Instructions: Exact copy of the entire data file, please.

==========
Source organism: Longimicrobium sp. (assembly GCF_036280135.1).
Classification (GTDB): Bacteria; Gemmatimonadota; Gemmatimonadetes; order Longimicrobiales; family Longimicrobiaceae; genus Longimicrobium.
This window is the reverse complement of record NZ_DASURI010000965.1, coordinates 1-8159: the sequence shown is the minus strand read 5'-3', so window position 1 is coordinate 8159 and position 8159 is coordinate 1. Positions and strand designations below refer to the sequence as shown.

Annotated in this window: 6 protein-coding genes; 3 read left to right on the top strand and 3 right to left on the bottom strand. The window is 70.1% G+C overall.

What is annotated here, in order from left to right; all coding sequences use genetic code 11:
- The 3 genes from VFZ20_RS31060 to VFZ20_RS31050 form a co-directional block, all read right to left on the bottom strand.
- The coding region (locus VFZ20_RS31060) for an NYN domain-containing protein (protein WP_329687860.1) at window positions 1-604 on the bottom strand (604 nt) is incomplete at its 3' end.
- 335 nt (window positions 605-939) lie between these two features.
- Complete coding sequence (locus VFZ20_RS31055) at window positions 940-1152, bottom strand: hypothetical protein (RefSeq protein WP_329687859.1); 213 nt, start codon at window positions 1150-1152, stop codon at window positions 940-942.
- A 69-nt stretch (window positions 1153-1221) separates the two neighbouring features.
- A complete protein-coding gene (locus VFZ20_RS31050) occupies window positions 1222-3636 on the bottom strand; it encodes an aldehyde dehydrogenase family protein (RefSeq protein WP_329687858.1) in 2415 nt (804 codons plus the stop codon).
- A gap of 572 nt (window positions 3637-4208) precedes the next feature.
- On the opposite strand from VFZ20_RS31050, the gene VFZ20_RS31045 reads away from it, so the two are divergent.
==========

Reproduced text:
Source organism: Longimicrobium sp. (assembly GCF_036280135.1).
Classification (GTDB): Bacteria; Gemmatimonadota; Gemmatimonadetes; order Longimicrobiales; family Longimicrobiaceae; genus Longimicrobium.
This window is the reverse complement of record NZ_DASURI010000965.1, coordinates 1-8159: the sequence shown is the minus strand read 5'-3', so window position 1 is coordinate 8159 and position 8159 is coordinate 1. Positions and strand designations below refer to the sequence as shown.

Annotated in this window: 6 protein-coding genes; 3 read left to right on the top strand and 3 right to left on the bottom strand. The window is 70.1% G+C overall.

What is annotated here, in order from left to right; all coding sequences use genetic code 11:
- The 3 genes from VFZ20_RS31060 to VFZ20_RS31050 form a co-directional block, all read right to left on the bottom strand.
- The coding region (locus VFZ20_RS31060) for an NYN domain-containing protein (protein WP_329687860.1) at window positions 1-604 on the bottom strand (604 nt) is incomplete at its 3' end.
- 335 nt (window positions 605-939) lie between these two features.
- Complete coding sequence (locus VFZ20_RS31055) at window positions 940-1152, bottom strand: hypothetical protein (RefSeq protein WP_329687859.1); 213 nt, start codon at window positions 1150-1152, stop codon at window positions 940-942.
- A 69-nt stretch (window positions 1153-1221) separates the two neighbouring features.
- A complete protein-coding gene (locus VFZ20_RS31050) occupies window positions 1222-3636 on the bottom strand; it encodes an aldehyde dehydrogenase family protein (RefSeq protein WP_329687858.1) in 2415 nt (804 codons plus the stop codon).
- A gap of 572 nt (window positions 3637-4208) precedes the next feature.
- On the opposite strand from VFZ20_RS31050, the gene VFZ20_RS31045 reads away from it, so the two are divergent.